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Employment Resources


By March 1, 2012No Comments

According to the Centers for Medicaid Services, at $8,086 per person annually, the United States spends more per capita on health care than any other country in the world. However, at least half of the country’s population has one or more chronic diseases, 33% are diabetic or pre-diabetic and 66% are overweight or obese. These statistics came from the U.S. Centers for Disease Control and Prevention. Lack of exercise, poor nutrition and smoking are three leading contributors to such a high percentage of unhealthy people.

Promoting a Healthy Lifestyle. People are naturally wired to keep doing what they’re already doing. If there is no incentive to change, even if it’s beneficial, they won’t. This also applies to offering passive open enrollment. Employees are more likely to keep their current coverage. VBID is a new insurance design based on value. It also encourages wellness proponents. The main idea is to match patients’ out-of-pocket expenses with heath service values. Different levels of value are recognized in this approach. By making high-value treatments more available and discouraging low-value treatments, this approach works to yield improved health outcomes on all health care expenditure levels. Research shows that barrier reductions improve patient compliance for recommended treatments.

In addition to increasing compliance for treatments, this approach has also been shown to increase compliance in patients who need regular medication. A study performed by the Center for Health Value Innovation and the University of Michigan Center for Value-Based Insurance Design showed that patients with chronic illnesses who required medication were more willing to take it. Their cooperation for preventative services was also better. However, there is still one troubling issue, which is people who have the opportunity and encouragement to comply but don’t. This has left researchers wondering what is missing from the VBID approach that is necessary to make such people more compliant. The solution is to implement the use of loss aversion and productive tension to raise individual involvement for improving healthy behavior.

Raising the Productive Tension Level. The main idea of productive tension is to create a program that gives enough initiative to provide patients with a positive reason to change. In order to be optimal, productive tension needs to have four different components:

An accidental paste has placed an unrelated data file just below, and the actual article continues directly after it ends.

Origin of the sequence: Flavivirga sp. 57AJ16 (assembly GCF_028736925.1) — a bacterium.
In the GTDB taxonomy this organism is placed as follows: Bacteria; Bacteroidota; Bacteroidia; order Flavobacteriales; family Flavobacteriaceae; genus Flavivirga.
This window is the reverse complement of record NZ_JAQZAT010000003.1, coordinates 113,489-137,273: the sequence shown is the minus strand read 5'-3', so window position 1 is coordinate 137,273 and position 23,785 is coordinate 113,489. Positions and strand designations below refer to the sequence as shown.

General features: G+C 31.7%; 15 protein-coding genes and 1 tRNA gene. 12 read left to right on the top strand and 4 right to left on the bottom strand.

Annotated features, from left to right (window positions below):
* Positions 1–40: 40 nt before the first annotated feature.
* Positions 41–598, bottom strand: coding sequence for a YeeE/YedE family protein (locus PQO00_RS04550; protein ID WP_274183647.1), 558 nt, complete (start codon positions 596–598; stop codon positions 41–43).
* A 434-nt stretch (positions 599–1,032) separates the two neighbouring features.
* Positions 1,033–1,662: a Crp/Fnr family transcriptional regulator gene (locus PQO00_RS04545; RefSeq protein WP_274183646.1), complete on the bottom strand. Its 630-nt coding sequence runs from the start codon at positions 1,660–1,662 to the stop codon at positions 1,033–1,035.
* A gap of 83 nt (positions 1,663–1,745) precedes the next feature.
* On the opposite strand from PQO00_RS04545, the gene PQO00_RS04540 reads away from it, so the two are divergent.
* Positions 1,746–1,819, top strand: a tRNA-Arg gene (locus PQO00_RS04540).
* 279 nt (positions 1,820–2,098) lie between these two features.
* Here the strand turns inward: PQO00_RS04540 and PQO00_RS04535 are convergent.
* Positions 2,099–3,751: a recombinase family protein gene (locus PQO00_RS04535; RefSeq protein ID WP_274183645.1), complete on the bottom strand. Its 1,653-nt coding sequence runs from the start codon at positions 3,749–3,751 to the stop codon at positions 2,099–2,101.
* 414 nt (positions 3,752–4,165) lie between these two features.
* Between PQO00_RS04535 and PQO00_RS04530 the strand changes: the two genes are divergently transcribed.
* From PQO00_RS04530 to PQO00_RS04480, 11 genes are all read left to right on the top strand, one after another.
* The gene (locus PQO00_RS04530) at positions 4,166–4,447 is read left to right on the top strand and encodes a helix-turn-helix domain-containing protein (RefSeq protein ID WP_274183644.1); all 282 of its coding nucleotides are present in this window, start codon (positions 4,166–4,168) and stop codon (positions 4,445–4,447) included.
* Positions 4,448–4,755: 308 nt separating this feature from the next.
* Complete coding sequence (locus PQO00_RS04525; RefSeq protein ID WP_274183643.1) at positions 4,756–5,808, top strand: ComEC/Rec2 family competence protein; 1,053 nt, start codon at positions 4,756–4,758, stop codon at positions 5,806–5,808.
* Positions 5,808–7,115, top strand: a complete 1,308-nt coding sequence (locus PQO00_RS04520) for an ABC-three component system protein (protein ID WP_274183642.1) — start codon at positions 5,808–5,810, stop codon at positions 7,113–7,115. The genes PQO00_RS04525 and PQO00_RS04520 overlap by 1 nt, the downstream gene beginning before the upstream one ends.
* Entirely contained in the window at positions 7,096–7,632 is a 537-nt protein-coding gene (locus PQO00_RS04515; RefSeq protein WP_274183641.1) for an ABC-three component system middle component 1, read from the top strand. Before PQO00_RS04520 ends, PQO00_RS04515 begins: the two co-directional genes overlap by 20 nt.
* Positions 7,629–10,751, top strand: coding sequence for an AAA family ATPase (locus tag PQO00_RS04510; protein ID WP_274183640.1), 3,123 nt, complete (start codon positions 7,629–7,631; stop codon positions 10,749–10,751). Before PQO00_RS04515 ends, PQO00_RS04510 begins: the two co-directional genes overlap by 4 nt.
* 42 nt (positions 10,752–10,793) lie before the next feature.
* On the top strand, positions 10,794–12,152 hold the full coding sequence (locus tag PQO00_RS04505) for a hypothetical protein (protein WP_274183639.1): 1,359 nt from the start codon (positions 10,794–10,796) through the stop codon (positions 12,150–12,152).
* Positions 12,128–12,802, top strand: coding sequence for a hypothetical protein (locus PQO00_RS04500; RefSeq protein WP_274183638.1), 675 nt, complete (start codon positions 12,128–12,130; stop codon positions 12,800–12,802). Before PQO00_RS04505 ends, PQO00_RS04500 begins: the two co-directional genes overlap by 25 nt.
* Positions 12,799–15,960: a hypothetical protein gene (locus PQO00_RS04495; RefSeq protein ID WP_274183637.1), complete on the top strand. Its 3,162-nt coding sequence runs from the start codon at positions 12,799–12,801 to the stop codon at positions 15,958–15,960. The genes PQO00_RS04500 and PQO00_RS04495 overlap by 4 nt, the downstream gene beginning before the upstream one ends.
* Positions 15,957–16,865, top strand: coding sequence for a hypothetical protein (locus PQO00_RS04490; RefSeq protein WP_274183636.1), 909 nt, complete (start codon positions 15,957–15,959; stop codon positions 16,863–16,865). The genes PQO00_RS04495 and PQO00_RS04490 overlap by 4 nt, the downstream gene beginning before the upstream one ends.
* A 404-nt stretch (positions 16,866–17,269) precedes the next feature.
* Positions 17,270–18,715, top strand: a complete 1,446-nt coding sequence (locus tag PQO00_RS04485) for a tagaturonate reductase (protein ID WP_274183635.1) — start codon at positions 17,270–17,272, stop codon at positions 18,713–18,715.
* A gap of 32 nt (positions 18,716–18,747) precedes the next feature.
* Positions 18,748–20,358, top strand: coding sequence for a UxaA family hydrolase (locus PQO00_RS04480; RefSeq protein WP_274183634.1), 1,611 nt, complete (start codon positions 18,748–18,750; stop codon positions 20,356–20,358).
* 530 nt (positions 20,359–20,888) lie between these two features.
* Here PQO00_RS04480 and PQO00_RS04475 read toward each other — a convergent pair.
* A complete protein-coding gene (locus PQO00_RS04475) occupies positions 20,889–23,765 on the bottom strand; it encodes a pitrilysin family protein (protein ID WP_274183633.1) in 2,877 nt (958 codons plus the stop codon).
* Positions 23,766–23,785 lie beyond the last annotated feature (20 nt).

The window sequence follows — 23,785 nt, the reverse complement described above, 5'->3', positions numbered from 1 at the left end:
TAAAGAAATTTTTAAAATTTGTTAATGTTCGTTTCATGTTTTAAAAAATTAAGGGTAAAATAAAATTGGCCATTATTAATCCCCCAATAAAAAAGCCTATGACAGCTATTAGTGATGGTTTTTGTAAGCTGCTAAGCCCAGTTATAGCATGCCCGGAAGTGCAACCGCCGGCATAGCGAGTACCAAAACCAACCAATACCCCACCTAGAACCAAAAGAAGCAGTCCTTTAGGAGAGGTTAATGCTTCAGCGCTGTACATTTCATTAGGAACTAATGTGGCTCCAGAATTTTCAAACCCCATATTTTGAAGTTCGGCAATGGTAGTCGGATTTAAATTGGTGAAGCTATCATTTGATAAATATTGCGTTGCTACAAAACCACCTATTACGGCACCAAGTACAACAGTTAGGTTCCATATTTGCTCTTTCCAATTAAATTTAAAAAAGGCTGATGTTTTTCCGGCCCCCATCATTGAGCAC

• Information – Although it increases knowledge, it doesn’t always encourage action. If it did, the country’s population would be rich, fit and happy. After purchasing $46 billion on diet and self-help books in 2010, Americans still need help.
  • Infrastructure – This includes having the right tools, technology and resources to help people. Keep in mind that infrastructure alone doesn’t necessarily initiate action.
  • Incentives – Nothing works better for motivation than a reward. Financial rewards are especially enticing. These still may not initiate action in all people. In a Global Survey of Health Promotion and Workplace Wellness Strategies, only 48% of employers stated that their incentive programs were minimally effective.
  • Imperatives – These are important for accountability and understanding. People need to know what they must accomplish, why they need to do so and what happens if they fail.

Applying the Behavioral Design. One illustrative example of applying the behavior-based design is depicted by Safeway. The supermarket chain’s CEO, Steven Burd, said that 70% of his employees’ health care costs were because of their own behavior. In addition to this, 74% of those cases included four major chronic health conditions. The conditions were cancer, diabetes, cardiovascular disease and obesity. During the following five years, the supermarket chain redesigned its health care infrastructure. Their new focus, after launching the Healthy Measures Initiative, is consumer-based strategies. As a result of the positive changes, Safeway has seen a great increase in voluntary participation among their workers for controlling and preventing these conditions.

Solutions for Creating Tension. There are several different ways to encourage participants to become healthier. The following are a few good examples of beneficial changes:

  • Health Requirements – Having employees pass an annual physical and health exam is a great idea for an incentive.
  • Company Gym – While providing an outside gym membership may be effective sometimes, having a gym or fitness center in the workplace is even more effective.
  • Company Contests – Hosting contests that all employees can participate in is beneficial. Weight loss or health competitions with cash prizes and contribution pools are extremely successful.

The bottom line is that increasing tension to promote a healthy lifestyle change is the best way to make it happen. People are much easier to convince when there are both incentives and rewards.